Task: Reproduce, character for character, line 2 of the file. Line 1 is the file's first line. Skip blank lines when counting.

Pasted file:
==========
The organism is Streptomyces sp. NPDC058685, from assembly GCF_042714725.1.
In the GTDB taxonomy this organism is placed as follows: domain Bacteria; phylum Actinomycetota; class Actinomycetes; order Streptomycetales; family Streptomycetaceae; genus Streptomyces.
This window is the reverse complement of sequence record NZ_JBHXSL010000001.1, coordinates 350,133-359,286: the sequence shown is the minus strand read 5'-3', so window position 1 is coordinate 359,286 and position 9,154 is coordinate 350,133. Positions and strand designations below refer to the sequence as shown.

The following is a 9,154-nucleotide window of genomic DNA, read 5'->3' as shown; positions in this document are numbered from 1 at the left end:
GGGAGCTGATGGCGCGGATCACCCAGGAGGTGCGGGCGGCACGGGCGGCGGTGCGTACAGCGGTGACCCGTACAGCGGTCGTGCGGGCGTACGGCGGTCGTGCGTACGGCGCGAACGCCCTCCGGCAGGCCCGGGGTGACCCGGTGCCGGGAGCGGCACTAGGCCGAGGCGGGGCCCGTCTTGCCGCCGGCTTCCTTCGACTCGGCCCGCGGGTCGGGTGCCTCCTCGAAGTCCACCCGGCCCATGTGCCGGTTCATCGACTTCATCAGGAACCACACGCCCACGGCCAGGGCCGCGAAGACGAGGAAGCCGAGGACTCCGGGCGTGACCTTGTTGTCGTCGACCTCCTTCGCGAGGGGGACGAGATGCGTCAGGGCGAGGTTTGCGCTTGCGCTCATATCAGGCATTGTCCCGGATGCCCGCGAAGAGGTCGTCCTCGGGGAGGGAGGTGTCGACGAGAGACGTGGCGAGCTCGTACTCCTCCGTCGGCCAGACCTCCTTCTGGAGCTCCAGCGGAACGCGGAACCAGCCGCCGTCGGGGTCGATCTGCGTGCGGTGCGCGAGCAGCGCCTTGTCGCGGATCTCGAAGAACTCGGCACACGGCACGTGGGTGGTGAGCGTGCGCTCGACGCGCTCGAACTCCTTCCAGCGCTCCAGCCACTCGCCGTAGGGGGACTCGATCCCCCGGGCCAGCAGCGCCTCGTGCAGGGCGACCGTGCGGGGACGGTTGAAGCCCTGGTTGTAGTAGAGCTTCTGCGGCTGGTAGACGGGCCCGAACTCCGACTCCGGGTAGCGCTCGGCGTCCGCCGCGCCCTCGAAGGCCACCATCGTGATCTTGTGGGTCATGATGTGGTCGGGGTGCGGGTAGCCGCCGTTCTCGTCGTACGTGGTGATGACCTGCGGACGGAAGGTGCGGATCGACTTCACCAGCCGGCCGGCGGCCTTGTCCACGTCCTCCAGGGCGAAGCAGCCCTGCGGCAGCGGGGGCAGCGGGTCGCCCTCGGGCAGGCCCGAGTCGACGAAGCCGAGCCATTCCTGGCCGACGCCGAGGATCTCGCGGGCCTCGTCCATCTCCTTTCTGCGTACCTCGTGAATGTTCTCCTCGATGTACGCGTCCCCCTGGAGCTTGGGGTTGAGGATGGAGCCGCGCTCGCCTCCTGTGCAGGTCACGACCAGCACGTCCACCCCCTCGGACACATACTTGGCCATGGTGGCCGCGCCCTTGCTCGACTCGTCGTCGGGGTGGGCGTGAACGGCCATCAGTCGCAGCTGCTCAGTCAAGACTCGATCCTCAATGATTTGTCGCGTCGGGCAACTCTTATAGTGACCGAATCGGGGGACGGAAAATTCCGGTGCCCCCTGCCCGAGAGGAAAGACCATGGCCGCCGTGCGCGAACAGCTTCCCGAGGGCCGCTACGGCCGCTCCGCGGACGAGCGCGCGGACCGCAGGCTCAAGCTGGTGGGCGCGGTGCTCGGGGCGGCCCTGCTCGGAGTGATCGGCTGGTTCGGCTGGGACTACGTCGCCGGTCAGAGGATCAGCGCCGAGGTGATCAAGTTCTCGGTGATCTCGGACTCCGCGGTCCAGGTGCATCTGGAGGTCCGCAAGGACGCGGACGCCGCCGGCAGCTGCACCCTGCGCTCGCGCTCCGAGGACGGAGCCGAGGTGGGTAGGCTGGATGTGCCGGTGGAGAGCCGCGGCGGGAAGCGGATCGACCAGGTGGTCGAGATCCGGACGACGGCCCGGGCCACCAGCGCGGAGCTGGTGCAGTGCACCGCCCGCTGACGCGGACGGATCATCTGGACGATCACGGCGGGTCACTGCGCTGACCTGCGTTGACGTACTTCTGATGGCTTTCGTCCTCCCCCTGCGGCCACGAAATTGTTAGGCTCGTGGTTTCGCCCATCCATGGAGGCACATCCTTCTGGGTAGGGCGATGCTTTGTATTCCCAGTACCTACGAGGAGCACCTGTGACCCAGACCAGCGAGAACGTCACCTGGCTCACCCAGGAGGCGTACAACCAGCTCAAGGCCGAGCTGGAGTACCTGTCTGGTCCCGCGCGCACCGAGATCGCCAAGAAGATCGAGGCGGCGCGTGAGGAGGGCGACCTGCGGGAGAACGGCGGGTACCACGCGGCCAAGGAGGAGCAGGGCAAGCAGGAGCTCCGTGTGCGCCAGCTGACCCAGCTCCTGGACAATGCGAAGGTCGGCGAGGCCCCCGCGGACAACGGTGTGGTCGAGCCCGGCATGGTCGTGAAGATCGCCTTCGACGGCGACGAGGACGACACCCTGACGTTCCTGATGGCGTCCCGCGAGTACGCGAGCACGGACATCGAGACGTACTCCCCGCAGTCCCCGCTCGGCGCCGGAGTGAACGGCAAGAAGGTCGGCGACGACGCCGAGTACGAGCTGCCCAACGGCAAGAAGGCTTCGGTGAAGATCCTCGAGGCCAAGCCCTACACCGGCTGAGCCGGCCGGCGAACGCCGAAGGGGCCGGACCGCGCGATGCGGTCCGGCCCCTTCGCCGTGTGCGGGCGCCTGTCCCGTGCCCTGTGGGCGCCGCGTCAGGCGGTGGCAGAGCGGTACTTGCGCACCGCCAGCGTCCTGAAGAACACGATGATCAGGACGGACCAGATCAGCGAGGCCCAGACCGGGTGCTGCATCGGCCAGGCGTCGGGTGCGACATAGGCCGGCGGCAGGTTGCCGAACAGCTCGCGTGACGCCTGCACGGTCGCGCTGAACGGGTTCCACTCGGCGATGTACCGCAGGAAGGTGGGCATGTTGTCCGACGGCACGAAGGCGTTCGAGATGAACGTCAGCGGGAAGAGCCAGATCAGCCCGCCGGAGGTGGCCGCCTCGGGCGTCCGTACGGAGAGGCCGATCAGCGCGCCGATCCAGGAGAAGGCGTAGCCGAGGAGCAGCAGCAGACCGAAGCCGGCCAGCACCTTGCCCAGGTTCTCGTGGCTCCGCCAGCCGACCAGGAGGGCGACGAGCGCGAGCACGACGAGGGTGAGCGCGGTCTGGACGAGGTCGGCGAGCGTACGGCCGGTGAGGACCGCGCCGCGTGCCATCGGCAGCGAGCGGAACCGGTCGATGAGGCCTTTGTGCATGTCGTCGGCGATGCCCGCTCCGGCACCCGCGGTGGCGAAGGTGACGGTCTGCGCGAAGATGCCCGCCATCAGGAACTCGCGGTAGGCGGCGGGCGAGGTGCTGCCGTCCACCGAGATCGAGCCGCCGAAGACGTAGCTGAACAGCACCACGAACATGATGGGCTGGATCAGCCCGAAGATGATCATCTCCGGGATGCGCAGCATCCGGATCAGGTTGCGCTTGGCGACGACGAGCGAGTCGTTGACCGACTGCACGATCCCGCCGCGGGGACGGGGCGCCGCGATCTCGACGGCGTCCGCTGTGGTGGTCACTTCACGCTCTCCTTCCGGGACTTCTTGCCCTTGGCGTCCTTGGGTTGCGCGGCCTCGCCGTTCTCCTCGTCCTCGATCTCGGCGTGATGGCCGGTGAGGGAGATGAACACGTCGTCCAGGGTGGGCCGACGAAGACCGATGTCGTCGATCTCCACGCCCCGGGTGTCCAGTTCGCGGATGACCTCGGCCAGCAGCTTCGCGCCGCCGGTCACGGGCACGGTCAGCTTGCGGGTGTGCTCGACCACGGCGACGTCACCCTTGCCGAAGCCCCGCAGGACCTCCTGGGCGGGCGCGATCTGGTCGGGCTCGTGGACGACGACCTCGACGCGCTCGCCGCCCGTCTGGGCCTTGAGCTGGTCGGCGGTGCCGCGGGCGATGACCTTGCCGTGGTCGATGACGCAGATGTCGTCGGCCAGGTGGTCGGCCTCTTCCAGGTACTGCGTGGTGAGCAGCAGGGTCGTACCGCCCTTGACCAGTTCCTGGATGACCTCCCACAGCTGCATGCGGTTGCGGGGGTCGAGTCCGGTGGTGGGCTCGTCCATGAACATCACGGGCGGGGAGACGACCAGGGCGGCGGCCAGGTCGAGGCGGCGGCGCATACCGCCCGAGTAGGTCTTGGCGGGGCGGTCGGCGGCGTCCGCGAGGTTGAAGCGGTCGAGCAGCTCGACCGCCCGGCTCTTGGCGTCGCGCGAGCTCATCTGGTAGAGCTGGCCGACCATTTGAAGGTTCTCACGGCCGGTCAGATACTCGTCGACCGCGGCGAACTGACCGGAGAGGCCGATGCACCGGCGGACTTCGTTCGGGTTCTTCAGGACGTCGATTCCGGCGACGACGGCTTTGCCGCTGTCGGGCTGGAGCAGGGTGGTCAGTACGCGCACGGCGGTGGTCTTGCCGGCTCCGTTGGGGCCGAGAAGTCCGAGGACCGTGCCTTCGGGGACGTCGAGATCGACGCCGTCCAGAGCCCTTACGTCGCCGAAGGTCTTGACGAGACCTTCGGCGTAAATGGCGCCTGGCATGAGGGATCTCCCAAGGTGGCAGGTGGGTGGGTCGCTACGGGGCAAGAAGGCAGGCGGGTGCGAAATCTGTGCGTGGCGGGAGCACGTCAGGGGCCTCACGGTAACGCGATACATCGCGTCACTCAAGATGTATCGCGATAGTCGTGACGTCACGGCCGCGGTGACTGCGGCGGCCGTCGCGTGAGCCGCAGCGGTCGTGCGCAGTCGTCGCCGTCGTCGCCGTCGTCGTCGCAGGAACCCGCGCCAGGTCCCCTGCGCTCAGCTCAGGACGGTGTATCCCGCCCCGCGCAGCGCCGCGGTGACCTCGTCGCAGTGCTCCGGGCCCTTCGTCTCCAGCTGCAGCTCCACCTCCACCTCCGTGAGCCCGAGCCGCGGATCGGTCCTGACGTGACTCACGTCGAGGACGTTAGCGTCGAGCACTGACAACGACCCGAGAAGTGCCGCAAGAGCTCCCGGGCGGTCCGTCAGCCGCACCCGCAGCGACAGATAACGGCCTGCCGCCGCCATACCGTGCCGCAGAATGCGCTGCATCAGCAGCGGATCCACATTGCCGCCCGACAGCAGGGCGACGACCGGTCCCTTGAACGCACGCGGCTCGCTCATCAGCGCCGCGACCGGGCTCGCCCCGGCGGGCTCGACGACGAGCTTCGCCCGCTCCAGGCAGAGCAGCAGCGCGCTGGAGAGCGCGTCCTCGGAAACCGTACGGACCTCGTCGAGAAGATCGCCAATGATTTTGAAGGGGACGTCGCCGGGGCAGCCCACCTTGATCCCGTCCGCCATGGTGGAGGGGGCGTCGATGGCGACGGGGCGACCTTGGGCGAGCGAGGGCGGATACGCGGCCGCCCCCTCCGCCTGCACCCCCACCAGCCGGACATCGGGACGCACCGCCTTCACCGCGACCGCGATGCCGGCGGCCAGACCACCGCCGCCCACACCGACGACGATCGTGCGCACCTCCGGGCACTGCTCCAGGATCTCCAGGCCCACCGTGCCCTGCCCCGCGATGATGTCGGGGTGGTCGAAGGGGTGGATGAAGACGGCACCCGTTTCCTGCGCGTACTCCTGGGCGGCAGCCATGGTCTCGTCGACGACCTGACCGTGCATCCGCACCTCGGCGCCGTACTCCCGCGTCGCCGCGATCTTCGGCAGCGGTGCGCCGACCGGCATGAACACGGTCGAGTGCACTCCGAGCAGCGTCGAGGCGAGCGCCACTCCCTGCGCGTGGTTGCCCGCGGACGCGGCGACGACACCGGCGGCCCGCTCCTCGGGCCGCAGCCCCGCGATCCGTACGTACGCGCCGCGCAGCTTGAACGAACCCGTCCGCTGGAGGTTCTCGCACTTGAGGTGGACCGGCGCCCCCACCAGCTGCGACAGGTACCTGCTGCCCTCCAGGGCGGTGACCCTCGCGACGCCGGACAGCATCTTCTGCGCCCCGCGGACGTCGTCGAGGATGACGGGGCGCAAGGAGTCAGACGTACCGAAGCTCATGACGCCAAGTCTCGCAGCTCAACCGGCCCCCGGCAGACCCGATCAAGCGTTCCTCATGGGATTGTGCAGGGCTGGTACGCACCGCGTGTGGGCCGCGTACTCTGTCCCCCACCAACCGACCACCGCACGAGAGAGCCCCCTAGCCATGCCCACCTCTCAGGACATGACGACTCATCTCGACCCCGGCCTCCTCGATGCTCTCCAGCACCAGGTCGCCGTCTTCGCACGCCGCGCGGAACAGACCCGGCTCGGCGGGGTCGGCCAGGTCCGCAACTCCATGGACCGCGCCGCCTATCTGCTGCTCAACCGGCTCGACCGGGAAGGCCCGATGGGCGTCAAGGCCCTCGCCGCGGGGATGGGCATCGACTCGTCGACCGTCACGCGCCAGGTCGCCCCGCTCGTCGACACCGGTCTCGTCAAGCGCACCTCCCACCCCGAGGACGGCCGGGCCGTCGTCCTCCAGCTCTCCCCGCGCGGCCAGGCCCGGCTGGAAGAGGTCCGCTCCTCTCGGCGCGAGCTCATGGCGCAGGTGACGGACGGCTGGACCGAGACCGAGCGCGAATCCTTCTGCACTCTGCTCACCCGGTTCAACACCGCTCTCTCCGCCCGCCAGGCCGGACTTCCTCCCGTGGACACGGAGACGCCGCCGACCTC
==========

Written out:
In the GTDB taxonomy this organism is placed as follows: domain Bacteria; phylum Actinomycetota; class Actinomycetes; order Streptomycetales; family Streptomycetaceae; genus Streptomyces.